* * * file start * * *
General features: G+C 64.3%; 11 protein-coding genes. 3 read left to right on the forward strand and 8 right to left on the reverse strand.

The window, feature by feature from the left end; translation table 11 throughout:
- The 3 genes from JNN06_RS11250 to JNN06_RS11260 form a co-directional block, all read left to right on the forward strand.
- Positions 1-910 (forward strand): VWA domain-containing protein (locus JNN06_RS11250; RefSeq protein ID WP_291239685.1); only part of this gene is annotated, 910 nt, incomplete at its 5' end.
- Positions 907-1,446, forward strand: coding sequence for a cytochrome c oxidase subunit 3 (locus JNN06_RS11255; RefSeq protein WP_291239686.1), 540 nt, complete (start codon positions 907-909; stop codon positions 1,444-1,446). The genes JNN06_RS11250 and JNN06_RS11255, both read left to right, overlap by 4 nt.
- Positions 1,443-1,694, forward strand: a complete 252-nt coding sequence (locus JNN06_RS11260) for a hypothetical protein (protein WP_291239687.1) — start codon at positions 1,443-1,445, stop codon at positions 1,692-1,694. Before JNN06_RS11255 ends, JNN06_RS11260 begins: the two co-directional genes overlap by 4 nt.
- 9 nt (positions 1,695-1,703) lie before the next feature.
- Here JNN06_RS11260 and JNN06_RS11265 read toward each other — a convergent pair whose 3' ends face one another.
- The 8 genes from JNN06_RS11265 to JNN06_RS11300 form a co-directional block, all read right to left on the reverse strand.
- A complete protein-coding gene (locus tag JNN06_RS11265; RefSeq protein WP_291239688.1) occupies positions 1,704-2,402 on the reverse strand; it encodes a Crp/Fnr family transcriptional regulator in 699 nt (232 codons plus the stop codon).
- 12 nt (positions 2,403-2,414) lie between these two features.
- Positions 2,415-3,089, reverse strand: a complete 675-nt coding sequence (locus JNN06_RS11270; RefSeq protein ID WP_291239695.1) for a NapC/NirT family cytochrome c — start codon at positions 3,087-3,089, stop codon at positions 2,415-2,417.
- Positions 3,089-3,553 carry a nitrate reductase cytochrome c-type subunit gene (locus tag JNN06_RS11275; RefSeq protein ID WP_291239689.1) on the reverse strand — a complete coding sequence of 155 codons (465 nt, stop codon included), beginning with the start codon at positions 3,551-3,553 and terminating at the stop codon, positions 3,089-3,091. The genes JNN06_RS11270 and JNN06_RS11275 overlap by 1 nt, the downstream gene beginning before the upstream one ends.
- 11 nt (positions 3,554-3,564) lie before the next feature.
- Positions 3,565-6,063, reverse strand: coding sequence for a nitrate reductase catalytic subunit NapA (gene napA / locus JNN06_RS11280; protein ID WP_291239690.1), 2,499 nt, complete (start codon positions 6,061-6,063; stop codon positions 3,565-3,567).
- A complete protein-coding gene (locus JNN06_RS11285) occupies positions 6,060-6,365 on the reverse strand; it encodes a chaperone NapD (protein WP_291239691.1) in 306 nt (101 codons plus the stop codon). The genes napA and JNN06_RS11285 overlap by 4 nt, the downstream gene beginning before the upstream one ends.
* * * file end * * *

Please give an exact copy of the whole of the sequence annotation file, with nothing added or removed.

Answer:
General features: G+C 64.3%; 11 protein-coding genes. 3 read left to right on the forward strand and 8 right to left on the reverse strand.

The window, feature by feature from the left end; translation table 11 throughout:
- The 3 genes from JNN06_RS11250 to JNN06_RS11260 form a co-directional block, all read left to right on the forward strand.
- Positions 1-910 (forward strand): VWA domain-containing protein (locus JNN06_RS11250; RefSeq protein ID WP_291239685.1); only part of this gene is annotated, 910 nt, incomplete at its 5' end.
- Positions 907-1,446, forward strand: coding sequence for a cytochrome c oxidase subunit 3 (locus JNN06_RS11255; RefSeq protein WP_291239686.1), 540 nt, complete (start codon positions 907-909; stop codon positions 1,444-1,446). The genes JNN06_RS11250 and JNN06_RS11255, both read left to right, overlap by 4 nt.
- Positions 1,443-1,694, forward strand: a complete 252-nt coding sequence (locus JNN06_RS11260) for a hypothetical protein (protein WP_291239687.1) — start codon at positions 1,443-1,445, stop codon at positions 1,692-1,694. Before JNN06_RS11255 ends, JNN06_RS11260 begins: the two co-directional genes overlap by 4 nt.
- 9 nt (positions 1,695-1,703) lie before the next feature.
- Here JNN06_RS11260 and JNN06_RS11265 read toward each other — a convergent pair whose 3' ends face one another.
- The 8 genes from JNN06_RS11265 to JNN06_RS11300 form a co-directional block, all read right to left on the reverse strand.
- A complete protein-coding gene (locus tag JNN06_RS11265; RefSeq protein WP_291239688.1) occupies positions 1,704-2,402 on the reverse strand; it encodes a Crp/Fnr family transcriptional regulator in 699 nt (232 codons plus the stop codon).
- 12 nt (positions 2,403-2,414) lie between these two features.
- Positions 2,415-3,089, reverse strand: a complete 675-nt coding sequence (locus JNN06_RS11270; RefSeq protein ID WP_291239695.1) for a NapC/NirT family cytochrome c — start codon at positions 3,087-3,089, stop codon at positions 2,415-2,417.
- Positions 3,089-3,553 carry a nitrate reductase cytochrome c-type subunit gene (locus tag JNN06_RS11275; RefSeq protein ID WP_291239689.1) on the reverse strand — a complete coding sequence of 155 codons (465 nt, stop codon included), beginning with the start codon at positions 3,551-3,553 and terminating at the stop codon, positions 3,089-3,091. The genes JNN06_RS11270 and JNN06_RS11275 overlap by 1 nt, the downstream gene beginning before the upstream one ends.
- 11 nt (positions 3,554-3,564) lie before the next feature.
- Positions 3,565-6,063, reverse strand: coding sequence for a nitrate reductase catalytic subunit NapA (gene napA / locus JNN06_RS11280; protein ID WP_291239690.1), 2,499 nt, complete (start codon positions 6,061-6,063; stop codon positions 3,565-3,567).
- A complete protein-coding gene (locus JNN06_RS11285) occupies positions 6,060-6,365 on the reverse strand; it encodes a chaperone NapD (protein WP_291239691.1) in 306 nt (101 codons plus the stop codon). The genes napA and JNN06_RS11285 overlap by 4 nt, the downstream gene beginning before the upstream one ends.